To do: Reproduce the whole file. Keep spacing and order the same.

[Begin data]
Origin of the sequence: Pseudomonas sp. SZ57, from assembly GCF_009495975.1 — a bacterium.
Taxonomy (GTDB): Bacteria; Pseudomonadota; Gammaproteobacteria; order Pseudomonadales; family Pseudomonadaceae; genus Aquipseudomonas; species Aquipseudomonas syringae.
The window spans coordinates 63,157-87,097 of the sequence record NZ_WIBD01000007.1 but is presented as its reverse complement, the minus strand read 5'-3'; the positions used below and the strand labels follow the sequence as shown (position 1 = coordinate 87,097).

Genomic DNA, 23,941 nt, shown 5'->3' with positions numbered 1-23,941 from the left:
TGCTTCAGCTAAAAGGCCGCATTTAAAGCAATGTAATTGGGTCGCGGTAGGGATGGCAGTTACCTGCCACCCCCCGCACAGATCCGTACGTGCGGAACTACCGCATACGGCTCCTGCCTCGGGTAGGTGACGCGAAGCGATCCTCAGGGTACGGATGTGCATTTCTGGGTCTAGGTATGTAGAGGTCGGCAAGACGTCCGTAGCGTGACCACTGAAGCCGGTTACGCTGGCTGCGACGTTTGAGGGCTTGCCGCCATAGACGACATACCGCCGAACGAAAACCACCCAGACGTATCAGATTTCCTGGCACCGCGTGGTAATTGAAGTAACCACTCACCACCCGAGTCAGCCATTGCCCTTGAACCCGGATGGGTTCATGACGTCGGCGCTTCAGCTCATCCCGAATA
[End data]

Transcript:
Origin of the sequence: Pseudomonas sp. SZ57, from assembly GCF_009495975.1 — a bacterium.
Taxonomy (GTDB): Bacteria; Pseudomonadota; Gammaproteobacteria; order Pseudomonadales; family Pseudomonadaceae; genus Aquipseudomonas; species Aquipseudomonas syringae.
The window spans coordinates 63,157-87,097 of the sequence record NZ_WIBD01000007.1 but is presented as its reverse complement, the minus strand read 5'-3'; the positions used below and the strand labels follow the sequence as shown (position 1 = coordinate 87,097).

Genomic DNA, 23,941 nt, shown 5'->3' with positions numbered 1-23,941 from the left:
TGCTTCAGCTAAAAGGCCGCATTTAAAGCAATGTAATTGGGTCGCGGTAGGGATGGCAGTTACCTGCCACCCCCCGCACAGATCCGTACGTGCGGAACTACCGCATACGGCTCCTGCCTCGGGTAGGTGACGCGAAGCGATCCTCAGGGTACGGATGTGCATTTCTGGGTCTAGGTATGTAGAGGTCGGCAAGACGTCCGTAGCGTGACCACTGAAGCCGGTTACGCTGGCTGCGACGTTTGAGGGCTTGCCGCCATAGACGACATACCGCCGAACGAAAACCACCCAGACGTATCAGATTTCCTGGCACCGCGTGGTAATTGAAGTAACCACTCACCACCCGAGTCAGCCATTGCCCTTGAACCCGGATGGGTTCATGACGTCGGCGCTTCAGCTCATCCCGAATA